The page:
Scores of people, including 50 in Guatemala, have died as the remnants of Hurricane Eta on Thursday unleashed floods and triggered landslides on its deadly march across Central America.
Eta struck the Caribbean coast of northern Nicaragua as a Category 4 hurricane on Tuesday, tearing through impoverished coastal areas and sweeping away whole villages.
Two days later it exited Honduras as a tropical depression, although weather forecasters warned it could again strengthen into a tropical storm as it heads towards Cuba.
The storm brought heavy rain that caused deadly flooding in Nicaragua, Honduras, Guatemala, Costa Rica, El Salvador and Panama.
More than 50 people in Guatemala were killed in landslides unleashed by Eta, President Alejandro Giammattei said Thursday.
"In the morning we had four dead, now the figure is over 50 dead," Giammattei told reporters late Thursday as he visited a flood-hit area of the country's battered Caribbean coast.
Giammattei said that one landslide buried 25 homes in an indigenous community in the north of the country.
The president said it was impossible to reach the area because roads had collapsed due to the heavy rain.
Around 10 people were killed in Huehuetenango in northwestern Guatemala, in another landslide.
The civil protection agency earlier reported that five people died in separate landslides, including two children aged 11 and two, whose fragile family dwelling was swept away.
The Guatemala deaths brought the overall toll from Eta to more than 60, as earlier officials said 18 people had died across the region.
Panama also felt the force of Eta's wrath, as landslides buried two homes in Chiriqui province on the Costa Rican border, killing five people, the National Protection System said. Among the victims were three children.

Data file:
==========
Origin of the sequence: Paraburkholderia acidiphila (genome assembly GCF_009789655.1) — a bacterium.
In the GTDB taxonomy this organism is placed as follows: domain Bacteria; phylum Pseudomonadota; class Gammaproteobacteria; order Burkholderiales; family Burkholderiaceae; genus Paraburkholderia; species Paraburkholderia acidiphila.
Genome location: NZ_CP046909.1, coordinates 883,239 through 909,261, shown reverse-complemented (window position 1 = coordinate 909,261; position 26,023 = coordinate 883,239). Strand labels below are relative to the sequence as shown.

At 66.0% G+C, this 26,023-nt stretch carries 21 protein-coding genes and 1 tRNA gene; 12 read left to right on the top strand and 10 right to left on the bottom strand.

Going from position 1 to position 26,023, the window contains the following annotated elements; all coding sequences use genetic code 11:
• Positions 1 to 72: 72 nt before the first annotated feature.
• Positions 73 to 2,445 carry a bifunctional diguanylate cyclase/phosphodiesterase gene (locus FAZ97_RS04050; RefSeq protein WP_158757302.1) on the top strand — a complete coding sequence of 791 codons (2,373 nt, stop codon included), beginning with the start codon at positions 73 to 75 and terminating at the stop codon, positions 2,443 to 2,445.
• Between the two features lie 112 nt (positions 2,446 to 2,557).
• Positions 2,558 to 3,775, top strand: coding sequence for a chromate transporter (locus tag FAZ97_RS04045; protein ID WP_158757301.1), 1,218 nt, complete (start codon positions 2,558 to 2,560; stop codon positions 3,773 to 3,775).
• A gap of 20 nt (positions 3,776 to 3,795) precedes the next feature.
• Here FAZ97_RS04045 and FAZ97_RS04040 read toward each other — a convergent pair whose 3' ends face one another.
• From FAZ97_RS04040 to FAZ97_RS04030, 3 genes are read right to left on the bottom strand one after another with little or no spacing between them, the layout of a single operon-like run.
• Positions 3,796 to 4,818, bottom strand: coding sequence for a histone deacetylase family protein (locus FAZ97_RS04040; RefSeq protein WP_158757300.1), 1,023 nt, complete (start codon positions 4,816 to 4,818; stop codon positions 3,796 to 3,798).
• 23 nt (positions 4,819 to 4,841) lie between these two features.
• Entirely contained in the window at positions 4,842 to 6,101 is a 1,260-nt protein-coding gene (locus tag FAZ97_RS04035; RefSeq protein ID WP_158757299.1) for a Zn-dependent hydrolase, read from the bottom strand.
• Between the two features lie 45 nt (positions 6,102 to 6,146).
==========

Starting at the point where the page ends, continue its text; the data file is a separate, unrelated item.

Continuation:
Landslides also claimed the lives of two children in Honduras, emergency services reported.
In Costa Rica, a 71-year-old American and his Costa Rican wife died when a landslide buried their home in the southern canton of Coto Brus, on the border with Panama. Emergency workers recovered their bodies.
- Widespread flooding -
In Honduras, President Juan Orlando Hernandez ordered the army to mobilize helicopters and boats to evacuate flooded areas amid reports of "intense and catastrophic" rain hitting the capital Tegucigalpa and its population of one million.
Landslides swept away roads and bridges around the country.
San Pedro Sula, the country's second-largest city, as well as the industrial valley in which it sits, were badly hit by floodwaters after the Ulua and Chamelecon rivers overflowed.
Across northern Honduras scores of people were forced to flee to the roofs of their homes as floodwaters rose, relief agencies said.
Overall more than 330,000 people had been affected by the floods in Honduras, disaster agency COPECO said, with 3,000 already evacuated from the path of the storm on Wednesday.
Two children, an eight-year-old and a toddler of 11 months, died when a mudslide swept their home away in the northwestern department of Santa Barbara, police said.
Two other children were killed in similar circumstances in the country's south, authorities reported Wednesday.
In Morales, northeastern Guatemala, flood victims were being sheltered in a sports stadium.
"My whole house is full of water. I've lost everything. My chickens and my little pig were swept away by the river," said Eliseo Gonzales, a retired driver who found refuge there.
In El Salvador, officials reported 26 landslides blocking roads, and said nearly 2,000 people had been evacuated amid heavy rains and flooding.
- Flash flooding warning -
Even as Eta eased to a tropical depression, the US National Hurricane Center continued to warn of "life-threatening flash flooding" over portions of Central America.
Eta slammed ashore at the northern Nicaraguan coastal town of Bilwi -- also known as Puerto Cabezas -- on Tuesday packing winds of 130 miles (210 kilometers) per hour that knocked over walls, uprooted trees, downed power lines and tore roofs off dwellings.
As the surface layer of oceans warms due to climate change, hurricanes are becoming more powerful and carrying more water, posing an increasing threat to the world's coastal communities, scientists say.
Storm surges amplified by rising seas can be especially devastating.